I’ll go back to the beginning. The M-21 Till Planter, what many consider to be the world’s first commercial no-till planter, was originally built from 1952-55. 50 units were built, and it’s believed that only 23 were sold. They were 10-15 years ahead of their time because there was no herbicide out to control weeds. Allis Chalmers eventually came out with what is more widely accepted as the first commercially successful no-till planter in 1966. The key word there is “successful.”

This particular M-21 till planter was purchased new from A.L. Vicker Implement, the International Harvester dealer in Claremont, S.D., in 1954 by Robert Schuller, a progressive farmer from the area. 

Robert participated in the South Dakota State College Corn Performance Test in 1955, 1956 and 1957. Back then, the college ran the test plots for corn yields, which were planted on Robert’s farm north of Claremont.

The original owner’s manual for the planter shows Robert’s handwritten notes detailing which seed plates were used and the sprocket settings for both corn and soybeans in 1955. He planted corn 9.75 inches apart and soybeans 3.5 inches apart on 40-inch rows. 

“You can restore tractors every day if you want to, but this was something special...…”

Fast forward a couple years, and Darrell Jansen, the owner of a local International Harvester and later John Deere dealership, remembered the M-21 till planter on the Schuller farm and decided to ask if it was still around. He later acquired it, mounted it on a tractor and put it out in front of his John Deere lot to show everyone that IH was the first to have a no-till planter.

In 2021, Darrell was clearing out a building of collectibles when he came across the till planter. He said it could not be sold and insisted that it needed to be restored and placed in a museum somewhere.

Darrell got in touch with the president of the South Dakota chapter of the International Harvester Collectors Club, Steve Masat. That’s where I fit into the picture. I’ve been a part of the South Dakota. chapter for over 2 decades now, and so I was asked to restore the planter.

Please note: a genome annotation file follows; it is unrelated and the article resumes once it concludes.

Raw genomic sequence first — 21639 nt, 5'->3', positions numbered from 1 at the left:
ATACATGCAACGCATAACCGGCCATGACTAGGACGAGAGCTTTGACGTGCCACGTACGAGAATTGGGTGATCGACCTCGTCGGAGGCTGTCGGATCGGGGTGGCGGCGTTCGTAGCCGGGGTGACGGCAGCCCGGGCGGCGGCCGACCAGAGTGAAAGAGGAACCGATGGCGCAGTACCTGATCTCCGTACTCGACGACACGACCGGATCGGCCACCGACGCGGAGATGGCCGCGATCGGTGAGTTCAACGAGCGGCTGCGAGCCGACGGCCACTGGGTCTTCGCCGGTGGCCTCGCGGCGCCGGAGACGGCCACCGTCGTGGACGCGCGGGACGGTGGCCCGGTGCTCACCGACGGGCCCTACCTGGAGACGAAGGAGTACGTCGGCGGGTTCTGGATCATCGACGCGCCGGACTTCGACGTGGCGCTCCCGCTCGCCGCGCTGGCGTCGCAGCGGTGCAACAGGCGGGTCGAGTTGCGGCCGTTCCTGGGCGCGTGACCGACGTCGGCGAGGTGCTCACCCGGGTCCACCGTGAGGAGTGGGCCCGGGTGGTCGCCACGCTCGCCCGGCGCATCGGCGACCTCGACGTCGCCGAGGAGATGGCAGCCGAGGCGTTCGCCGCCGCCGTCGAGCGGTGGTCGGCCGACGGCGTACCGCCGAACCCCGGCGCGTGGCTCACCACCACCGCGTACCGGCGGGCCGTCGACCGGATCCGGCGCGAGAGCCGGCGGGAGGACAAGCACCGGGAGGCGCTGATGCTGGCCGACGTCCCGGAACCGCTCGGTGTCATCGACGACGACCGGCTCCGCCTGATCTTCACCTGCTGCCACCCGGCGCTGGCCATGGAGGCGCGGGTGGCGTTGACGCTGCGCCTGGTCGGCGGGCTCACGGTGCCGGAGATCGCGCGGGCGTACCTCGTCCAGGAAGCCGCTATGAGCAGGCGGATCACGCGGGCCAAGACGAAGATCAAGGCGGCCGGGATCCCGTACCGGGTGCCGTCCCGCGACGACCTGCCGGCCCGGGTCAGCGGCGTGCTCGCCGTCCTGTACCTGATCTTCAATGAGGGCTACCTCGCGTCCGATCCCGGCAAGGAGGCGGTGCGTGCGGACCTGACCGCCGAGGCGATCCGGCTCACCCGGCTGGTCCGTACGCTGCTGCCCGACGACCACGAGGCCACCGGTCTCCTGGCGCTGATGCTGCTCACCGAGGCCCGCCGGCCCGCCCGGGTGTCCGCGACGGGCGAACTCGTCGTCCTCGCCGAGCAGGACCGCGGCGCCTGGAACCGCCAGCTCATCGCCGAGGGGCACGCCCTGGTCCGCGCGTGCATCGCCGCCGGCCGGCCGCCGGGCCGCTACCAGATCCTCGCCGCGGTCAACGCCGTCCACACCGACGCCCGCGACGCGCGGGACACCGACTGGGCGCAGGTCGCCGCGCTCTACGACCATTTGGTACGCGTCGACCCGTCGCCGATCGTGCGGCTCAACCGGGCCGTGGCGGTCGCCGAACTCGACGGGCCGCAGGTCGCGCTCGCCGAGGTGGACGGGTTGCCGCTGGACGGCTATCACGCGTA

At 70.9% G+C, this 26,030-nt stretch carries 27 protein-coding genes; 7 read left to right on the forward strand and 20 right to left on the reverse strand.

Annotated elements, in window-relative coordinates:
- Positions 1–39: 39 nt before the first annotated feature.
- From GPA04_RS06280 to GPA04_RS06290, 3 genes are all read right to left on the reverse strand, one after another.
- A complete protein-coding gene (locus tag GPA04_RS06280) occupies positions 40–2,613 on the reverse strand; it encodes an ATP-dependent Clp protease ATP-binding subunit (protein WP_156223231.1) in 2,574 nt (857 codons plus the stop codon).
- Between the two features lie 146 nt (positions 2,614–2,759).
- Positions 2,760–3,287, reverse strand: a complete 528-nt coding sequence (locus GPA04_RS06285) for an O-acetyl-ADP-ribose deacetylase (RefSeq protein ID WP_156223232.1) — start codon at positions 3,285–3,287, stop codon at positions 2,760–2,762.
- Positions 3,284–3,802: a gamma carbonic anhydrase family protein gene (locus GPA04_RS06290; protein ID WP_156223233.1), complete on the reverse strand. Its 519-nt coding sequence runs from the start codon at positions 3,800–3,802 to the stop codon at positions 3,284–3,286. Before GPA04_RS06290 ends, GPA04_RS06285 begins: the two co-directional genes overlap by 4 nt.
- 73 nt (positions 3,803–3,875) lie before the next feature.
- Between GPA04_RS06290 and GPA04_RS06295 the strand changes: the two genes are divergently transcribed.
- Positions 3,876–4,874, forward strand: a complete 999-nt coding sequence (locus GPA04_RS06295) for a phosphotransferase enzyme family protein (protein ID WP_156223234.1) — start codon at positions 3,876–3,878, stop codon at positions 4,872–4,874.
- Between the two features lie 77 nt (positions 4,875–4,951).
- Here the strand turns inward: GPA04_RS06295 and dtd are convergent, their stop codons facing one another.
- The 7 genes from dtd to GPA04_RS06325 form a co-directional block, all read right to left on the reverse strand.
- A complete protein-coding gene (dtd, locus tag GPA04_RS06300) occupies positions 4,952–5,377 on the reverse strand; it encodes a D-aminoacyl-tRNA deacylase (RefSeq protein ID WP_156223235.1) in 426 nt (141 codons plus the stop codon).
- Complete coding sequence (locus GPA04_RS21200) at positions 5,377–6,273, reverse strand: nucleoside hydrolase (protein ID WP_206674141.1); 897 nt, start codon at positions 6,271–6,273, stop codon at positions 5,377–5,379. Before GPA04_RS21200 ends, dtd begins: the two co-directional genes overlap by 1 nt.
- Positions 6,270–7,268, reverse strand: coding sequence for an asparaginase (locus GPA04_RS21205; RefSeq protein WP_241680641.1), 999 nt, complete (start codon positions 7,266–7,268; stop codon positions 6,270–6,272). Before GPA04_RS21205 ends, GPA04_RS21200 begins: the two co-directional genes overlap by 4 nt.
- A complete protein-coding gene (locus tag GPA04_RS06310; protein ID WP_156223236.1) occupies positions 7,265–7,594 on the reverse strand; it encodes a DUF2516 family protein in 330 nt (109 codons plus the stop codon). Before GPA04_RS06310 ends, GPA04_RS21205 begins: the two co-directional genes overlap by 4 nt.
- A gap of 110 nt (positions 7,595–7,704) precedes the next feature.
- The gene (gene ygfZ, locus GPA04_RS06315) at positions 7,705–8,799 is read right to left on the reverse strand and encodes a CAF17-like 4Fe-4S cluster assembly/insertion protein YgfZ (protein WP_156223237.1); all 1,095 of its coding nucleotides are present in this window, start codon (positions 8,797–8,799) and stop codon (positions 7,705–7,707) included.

OWNER’S MANUAL. This excerpt from the original M-21 Till Planter Owner’s Manual talks about the objective of mulch planting and its benefits, such as more efficient fertilizer use, that made this planter so special. Photo courtesy Jim Brewers

Steve’s dad brought the planter up here to Wisconsin, and I spent a good 4 months restoring it. I took the whole thing completely apart. I took every bolt out of it, bead blasted and sand blasted every part that I could, and primed and painted everything. 

I had to get creative with some parts that could not easily be restored. There was a shaft that was missing that I decided to make on my own. There was also a chain that was missing that I bought a replacement for, plus a few other pieces that had to be welded together. 

But all things considered, knowing that it had been sitting around for as many years as it had, it was amazing how much of it was still there and able to be fixed. 

It was just a really fun project to work on. You can restore tractors every day if you want to, but this was something special and exciting. 

The restored M-21 Till Planter will be unveiled at the 2023 Red Power Roundup in Grand Island, Neb., in June. After the initial unveiling event, the planter will be permanently housed at the Granite Threshermen’s Association in Granite, Iowa. 


Photos: Jim Brewers

Making History

The M-21 Till Planter is believed to be the first attempt at the no-till planter and one of the earliest known signs of the arrival of no-till farming. Made by International Harvester, only 50 of them were manufactured and only 23 of them were sold. A decade later, Allis-Chalmers gained notoriety for creating the first commercially successful no-till planter. The IH M-21 was ahead of its time. Visit these links for more history on the M-21 Till Planter:

The No-Till Planter Race: Did IH Get There Before A-C?

International Harvester’s First Attempt at No-Till Farming

The 2024 No-Till History Series is supported by Calmer Corn Heads. For more historical content, including video and multimedia, visit No-TillFarmer.com/HistorySeries.